VINTAGE FABRIC COVERED PIPER OWNERS
The Short Wing Piper Club is providing this update on the status of the effort to modify or withdraw the NPRM (Notice of Proposed Rule Making) requiring replacement of the rudder on most fabric covered vintage Piper aircraft. The NPRM can be seen by clicking here and then on the NPRM title. The supporting data provided by the FAA and the NTSB is available by clicking here on supporting data. Many of you have made comments and request an extension of the comment period which was successful. And the comment period was extended to February 20, 2024. You can see the comments by clicking here. We thank you for your support but we still need your help. First let us briefly let you know what we have found and what our plans are. We have:
1.Determined that this NPRM is in fact based on only two incidents where there is any data defining aircraft configuration and operation mode. This data is required to determine the root cause of the failures. All of the other failures cited in the NPRM are anecdotal with no data available on N-number, aircraft configuration or operating mode.
2. Determined both Aircraft, for which data is available, were not in an airworthy configuration in that both aircraft were required to have ventral fins installed. This requirement is established either by Type Certificate or by the STC used to install the floats. Neither aircraft had a ventral fin or acceptable alternative. This directly impacts the load on the rudder and in combination with other modifications, such as the rudder beacon and larger engines and props , could have caused the failures in the rudder post. The FAA should have done enough investigation to determine these facts before issuing such a broad NPRM.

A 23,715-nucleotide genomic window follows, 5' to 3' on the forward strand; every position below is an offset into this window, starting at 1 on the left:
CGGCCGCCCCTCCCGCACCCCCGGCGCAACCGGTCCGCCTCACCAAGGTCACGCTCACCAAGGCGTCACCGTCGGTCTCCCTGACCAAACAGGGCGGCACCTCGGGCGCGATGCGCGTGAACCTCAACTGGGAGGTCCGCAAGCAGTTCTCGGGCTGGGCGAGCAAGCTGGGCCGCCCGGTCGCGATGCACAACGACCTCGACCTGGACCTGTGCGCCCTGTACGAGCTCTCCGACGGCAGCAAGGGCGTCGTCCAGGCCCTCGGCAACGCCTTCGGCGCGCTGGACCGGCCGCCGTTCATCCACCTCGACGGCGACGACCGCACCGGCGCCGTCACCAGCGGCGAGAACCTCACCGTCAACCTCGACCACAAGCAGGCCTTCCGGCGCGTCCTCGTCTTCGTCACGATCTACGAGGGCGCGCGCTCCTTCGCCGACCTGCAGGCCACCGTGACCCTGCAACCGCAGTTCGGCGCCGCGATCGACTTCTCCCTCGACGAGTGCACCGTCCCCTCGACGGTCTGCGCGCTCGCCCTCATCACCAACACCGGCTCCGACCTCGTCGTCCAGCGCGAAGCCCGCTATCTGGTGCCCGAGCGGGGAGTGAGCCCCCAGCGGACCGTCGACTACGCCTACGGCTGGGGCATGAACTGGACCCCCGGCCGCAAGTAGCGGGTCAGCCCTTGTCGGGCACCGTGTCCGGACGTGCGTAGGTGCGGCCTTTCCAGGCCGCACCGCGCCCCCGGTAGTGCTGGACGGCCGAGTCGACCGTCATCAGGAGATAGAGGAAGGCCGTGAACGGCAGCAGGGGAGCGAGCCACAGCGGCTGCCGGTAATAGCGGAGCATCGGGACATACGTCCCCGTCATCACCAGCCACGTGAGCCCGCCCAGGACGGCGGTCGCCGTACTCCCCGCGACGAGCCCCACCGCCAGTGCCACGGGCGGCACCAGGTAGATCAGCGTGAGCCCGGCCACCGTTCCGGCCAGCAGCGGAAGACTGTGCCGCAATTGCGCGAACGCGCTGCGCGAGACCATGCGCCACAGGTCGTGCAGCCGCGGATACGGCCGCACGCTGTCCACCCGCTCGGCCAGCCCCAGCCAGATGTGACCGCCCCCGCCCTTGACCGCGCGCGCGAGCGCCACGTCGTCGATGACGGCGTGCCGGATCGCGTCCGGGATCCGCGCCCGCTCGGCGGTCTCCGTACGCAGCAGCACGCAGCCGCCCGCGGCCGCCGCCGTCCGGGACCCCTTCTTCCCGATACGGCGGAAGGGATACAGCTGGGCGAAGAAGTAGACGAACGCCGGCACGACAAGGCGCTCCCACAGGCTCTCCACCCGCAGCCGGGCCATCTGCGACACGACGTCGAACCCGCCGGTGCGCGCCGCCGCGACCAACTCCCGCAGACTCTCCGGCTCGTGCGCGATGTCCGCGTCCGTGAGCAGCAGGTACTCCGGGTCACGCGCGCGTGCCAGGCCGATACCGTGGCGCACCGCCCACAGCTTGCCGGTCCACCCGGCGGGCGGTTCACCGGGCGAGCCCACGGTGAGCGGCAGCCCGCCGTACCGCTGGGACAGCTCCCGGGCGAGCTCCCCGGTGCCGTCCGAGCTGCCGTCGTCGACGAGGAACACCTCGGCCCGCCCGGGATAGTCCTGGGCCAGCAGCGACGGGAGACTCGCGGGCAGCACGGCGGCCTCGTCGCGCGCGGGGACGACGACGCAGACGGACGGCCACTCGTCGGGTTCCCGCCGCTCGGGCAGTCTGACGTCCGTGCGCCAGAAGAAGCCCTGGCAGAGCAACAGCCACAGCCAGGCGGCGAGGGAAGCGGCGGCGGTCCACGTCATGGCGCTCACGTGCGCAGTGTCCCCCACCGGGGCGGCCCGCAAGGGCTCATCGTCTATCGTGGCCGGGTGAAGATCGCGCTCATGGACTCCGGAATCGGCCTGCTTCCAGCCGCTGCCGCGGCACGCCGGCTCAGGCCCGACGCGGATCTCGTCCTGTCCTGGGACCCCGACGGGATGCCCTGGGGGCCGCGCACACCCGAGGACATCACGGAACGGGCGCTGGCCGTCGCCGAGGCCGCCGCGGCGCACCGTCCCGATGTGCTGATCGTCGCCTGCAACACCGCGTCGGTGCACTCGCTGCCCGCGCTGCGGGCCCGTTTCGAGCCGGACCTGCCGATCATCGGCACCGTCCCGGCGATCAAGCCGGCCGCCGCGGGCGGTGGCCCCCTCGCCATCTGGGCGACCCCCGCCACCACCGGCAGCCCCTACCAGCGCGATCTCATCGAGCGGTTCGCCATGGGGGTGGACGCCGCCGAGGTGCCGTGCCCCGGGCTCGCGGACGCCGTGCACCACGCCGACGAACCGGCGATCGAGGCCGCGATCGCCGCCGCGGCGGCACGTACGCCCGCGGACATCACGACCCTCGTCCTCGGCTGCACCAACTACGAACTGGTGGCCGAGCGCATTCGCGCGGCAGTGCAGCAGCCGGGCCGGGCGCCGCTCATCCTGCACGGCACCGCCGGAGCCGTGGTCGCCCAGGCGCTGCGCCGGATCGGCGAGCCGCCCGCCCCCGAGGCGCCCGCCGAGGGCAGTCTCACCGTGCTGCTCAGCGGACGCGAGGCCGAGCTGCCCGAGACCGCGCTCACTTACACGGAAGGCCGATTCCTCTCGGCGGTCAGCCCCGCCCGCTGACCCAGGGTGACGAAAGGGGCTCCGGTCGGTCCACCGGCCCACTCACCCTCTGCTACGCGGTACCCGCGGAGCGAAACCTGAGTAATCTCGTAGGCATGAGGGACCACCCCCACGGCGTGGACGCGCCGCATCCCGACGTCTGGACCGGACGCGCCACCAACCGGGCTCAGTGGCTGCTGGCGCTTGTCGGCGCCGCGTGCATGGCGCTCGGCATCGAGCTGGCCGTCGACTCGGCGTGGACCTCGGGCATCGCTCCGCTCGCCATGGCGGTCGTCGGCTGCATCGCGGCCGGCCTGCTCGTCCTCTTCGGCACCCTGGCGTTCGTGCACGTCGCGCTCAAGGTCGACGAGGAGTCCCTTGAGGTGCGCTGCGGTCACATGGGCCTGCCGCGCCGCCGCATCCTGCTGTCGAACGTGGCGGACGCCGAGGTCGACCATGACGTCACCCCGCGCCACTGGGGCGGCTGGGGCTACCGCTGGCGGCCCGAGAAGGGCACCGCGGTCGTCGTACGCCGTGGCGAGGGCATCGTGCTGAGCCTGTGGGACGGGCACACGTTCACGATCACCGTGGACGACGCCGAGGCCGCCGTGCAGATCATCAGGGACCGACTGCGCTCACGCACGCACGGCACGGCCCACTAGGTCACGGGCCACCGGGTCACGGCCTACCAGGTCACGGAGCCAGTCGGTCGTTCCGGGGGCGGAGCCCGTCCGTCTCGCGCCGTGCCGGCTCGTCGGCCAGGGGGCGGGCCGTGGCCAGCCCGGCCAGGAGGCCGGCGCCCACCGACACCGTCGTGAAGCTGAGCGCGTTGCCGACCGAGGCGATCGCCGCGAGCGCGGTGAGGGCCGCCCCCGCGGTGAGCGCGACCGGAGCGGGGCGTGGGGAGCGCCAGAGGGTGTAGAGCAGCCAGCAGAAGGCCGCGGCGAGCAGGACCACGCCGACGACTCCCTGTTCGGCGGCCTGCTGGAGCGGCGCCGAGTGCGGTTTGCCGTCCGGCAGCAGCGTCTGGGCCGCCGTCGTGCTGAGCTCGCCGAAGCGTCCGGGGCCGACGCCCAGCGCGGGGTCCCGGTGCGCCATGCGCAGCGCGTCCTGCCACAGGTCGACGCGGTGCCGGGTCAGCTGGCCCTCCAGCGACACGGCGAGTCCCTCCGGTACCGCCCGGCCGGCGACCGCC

3. Shown, based on FAA data, the 1025 steel used to fabricate the original rudder posts meets the design stress limits for the aircraft as produced. The proposed 4130 steel rudders would only increase the margin. This is based on the stress analysis performed by the NTSB on the two accident aircraft.
4. There are many other errors in the NPRM that demonstrate a lack of adherence to the regulations and manuals that regulate these procedures. This is one area where we will need additional help from all interested parties. We need additional comments to the NPRM (it is permissible to make multiple comments) similar to the letter you can see by clicking Letter here specifically requesting the FAA complete the NPRM and provide the required data.
5. We have also embarked on a testing program in an effort to determine the root cause of these failures, what aircraft any regulatory action should apply to, and possible appropriate corrective actions to prevent further failures. This work is time consuming and expensive, and should have been performed by the FAA prior to issuing an NPRM of this size and magnitude. We will be sending out a survey within the next couple of days to collect information on aircraft and any problems owners may have encountered with this issue. Important information includes the aircraft configuration and modifications that could impact the rudder. Keep an eye on your mail inbox (or spam folder) and please fill out the survey and return it. It will be very easy to do.
We want to thank all who have sent comments to the FAA on this issue as well as thank the many organizations and people who have volunteered their time and resources to this effort. There are too many to identify them all here, but will do so at an appropriate time and place. In the meantime, if you appreciate the effort the Short Wing Piper Club is putting forward to protect its members please encourage others that may not be members to join the club and support a fantastic organization
Your Short Wing Piper Club